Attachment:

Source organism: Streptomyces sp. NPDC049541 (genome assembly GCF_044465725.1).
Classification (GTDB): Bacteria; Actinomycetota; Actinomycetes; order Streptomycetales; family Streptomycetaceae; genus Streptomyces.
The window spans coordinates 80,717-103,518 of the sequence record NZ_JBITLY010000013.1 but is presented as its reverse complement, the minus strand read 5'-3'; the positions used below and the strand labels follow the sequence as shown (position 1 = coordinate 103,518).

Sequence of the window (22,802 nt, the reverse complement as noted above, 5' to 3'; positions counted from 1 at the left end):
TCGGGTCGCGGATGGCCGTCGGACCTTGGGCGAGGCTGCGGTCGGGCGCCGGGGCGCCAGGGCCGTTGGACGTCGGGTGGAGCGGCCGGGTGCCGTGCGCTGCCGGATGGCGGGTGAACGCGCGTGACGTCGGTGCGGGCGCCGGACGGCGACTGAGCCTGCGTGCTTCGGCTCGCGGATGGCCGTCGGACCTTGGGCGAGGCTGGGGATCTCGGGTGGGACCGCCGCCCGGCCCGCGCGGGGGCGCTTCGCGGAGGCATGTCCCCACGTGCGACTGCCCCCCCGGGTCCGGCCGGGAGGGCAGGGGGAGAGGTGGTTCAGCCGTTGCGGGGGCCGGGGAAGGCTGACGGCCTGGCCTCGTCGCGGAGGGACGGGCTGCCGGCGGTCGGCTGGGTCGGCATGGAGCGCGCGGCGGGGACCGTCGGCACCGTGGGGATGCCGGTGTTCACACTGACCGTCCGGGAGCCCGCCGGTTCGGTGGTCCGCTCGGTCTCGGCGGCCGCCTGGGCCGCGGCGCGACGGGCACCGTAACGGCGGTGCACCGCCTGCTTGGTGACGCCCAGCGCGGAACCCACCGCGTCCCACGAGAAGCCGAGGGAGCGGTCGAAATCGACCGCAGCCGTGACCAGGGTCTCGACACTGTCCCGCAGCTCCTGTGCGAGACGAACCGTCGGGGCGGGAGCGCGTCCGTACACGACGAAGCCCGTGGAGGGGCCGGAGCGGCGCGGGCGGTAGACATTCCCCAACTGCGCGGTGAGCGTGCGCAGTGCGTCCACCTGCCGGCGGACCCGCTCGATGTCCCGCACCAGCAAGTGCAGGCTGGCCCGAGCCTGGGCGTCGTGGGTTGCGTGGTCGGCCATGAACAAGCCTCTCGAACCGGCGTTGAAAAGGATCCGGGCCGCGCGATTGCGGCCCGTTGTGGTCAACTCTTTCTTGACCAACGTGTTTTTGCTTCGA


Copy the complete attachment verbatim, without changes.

Source organism: Streptomyces sp. NPDC049541 (genome assembly GCF_044465725.1).
Classification (GTDB): Bacteria; Actinomycetota; Actinomycetes; order Streptomycetales; family Streptomycetaceae; genus Streptomyces.
The window spans coordinates 80,717-103,518 of the sequence record NZ_JBITLY010000013.1 but is presented as its reverse complement, the minus strand read 5'-3'; the positions used below and the strand labels follow the sequence as shown (position 1 = coordinate 103,518).

Sequence of the window (22,802 nt, the reverse complement as noted above, 5' to 3'; positions counted from 1 at the left end):
TCGGGTCGCGGATGGCCGTCGGACCTTGGGCGAGGCTGCGGTCGGGCGCCGGGGCGCCAGGGCCGTTGGACGTCGGGTGGAGCGGCCGGGTGCCGTGCGCTGCCGGATGGCGGGTGAACGCGCGTGACGTCGGTGCGGGCGCCGGACGGCGACTGAGCCTGCGTGCTTCGGCTCGCGGATGGCCGTCGGACCTTGGGCGAGGCTGGGGATCTCGGGTGGGACCGCCGCCCGGCCCGCGCGGGGGCGCTTCGCGGAGGCATGTCCCCACGTGCGACTGCCCCCCCGGGTCCGGCCGGGAGGGCAGGGGGAGAGGTGGTTCAGCCGTTGCGGGGGCCGGGGAAGGCTGACGGCCTGGCCTCGTCGCGGAGGGACGGGCTGCCGGCGGTCGGCTGGGTCGGCATGGAGCGCGCGGCGGGGACCGTCGGCACCGTGGGGATGCCGGTGTTCACACTGACCGTCCGGGAGCCCGCCGGTTCGGTGGTCCGCTCGGTCTCGGCGGCCGCCTGGGCCGCGGCGCGACGGGCACCGTAACGGCGGTGCACCGCCTGCTTGGTGACGCCCAGCGCGGAACCCACCGCGTCCCACGAGAAGCCGAGGGAGCGGTCGAAATCGACCGCAGCCGTGACCAGGGTCTCGACACTGTCCCGCAGCTCCTGTGCGAGACGAACCGTCGGGGCGGGAGCGCGTCCGTACACGACGAAGCCCGTGGAGGGGCCGGAGCGGCGCGGGCGGTAGACATTCCCCAACTGCGCGGTGAGCGTGCGCAGTGCGTCCACCTGCCGGCGGACCCGCTCGATGTCCCGCACCAGCAAGTGCAGGCTGGCCCGAGCCTGGGCGTCGTGGGTTGCGTGGTCGGCCATGAACAAGCCTCTCGAACCGGCGTTGAAAAGGATCCGGGCCGCGCGATTGCGGCCCGTTGTGGTCAACTCTTTCTTGACCAACGTGTTTTTGCTTCGA